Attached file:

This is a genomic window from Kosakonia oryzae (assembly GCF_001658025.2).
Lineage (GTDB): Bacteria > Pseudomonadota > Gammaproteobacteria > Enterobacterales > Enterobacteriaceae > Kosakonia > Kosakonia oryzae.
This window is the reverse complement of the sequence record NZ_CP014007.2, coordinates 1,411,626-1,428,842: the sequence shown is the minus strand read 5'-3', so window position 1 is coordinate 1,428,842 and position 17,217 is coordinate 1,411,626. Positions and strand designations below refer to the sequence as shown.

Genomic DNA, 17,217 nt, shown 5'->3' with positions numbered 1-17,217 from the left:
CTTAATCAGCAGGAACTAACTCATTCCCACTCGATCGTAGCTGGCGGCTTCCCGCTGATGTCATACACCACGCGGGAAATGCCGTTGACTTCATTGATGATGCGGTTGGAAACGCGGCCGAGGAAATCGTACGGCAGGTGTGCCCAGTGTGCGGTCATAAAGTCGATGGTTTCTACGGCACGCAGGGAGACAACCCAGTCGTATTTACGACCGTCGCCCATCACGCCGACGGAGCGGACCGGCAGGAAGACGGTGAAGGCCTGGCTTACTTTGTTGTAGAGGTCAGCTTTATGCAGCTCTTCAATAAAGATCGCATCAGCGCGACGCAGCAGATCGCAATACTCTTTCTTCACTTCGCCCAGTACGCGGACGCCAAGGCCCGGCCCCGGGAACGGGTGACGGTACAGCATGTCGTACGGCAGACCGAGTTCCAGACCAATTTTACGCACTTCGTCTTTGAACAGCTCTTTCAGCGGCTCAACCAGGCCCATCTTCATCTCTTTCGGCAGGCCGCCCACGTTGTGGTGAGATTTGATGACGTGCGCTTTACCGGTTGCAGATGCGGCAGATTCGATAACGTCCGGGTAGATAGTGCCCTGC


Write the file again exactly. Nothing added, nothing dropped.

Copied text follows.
This is a genomic window from Kosakonia oryzae (assembly GCF_001658025.2).
Lineage (GTDB): Bacteria > Pseudomonadota > Gammaproteobacteria > Enterobacterales > Enterobacteriaceae > Kosakonia > Kosakonia oryzae.
This window is the reverse complement of the sequence record NZ_CP014007.2, coordinates 1,411,626-1,428,842: the sequence shown is the minus strand read 5'-3', so window position 1 is coordinate 1,428,842 and position 17,217 is coordinate 1,411,626. Positions and strand designations below refer to the sequence as shown.

Genomic DNA, 17,217 nt, shown 5'->3' with positions numbered 1-17,217 from the left:
CTTAATCAGCAGGAACTAACTCATTCCCACTCGATCGTAGCTGGCGGCTTCCCGCTGATGTCATACACCACGCGGGAAATGCCGTTGACTTCATTGATGATGCGGTTGGAAACGCGGCCGAGGAAATCGTACGGCAGGTGTGCCCAGTGTGCGGTCATAAAGTCGATGGTTTCTACGGCACGCAGGGAGACAACCCAGTCGTATTTACGACCGTCGCCCATCACGCCGACGGAGCGGACCGGCAGGAAGACGGTGAAGGCCTGGCTTACTTTGTTGTAGAGGTCAGCTTTATGCAGCTCTTCAATAAAGATCGCATCAGCGCGACGCAGCAGATCGCAATACTCTTTCTTCACTTCGCCCAGTACGCGGACGCCAAGGCCCGGCCCCGGGAACGGGTGACGGTACAGCATGTCGTACGGCAGACCGAGTTCCAGACCAATTTTACGCACTTCGTCTTTGAACAGCTCTTTCAGCGGCTCAACCAGGCCCATCTTCATCTCTTTCGGCAGGCCGCCCACGTTGTGGTGAGATTTGATGACGTGCGCTTTACCGGTTGCAGATGCGGCAGATTCGATAACGTCCGGGTAGATAGTGCCCTGC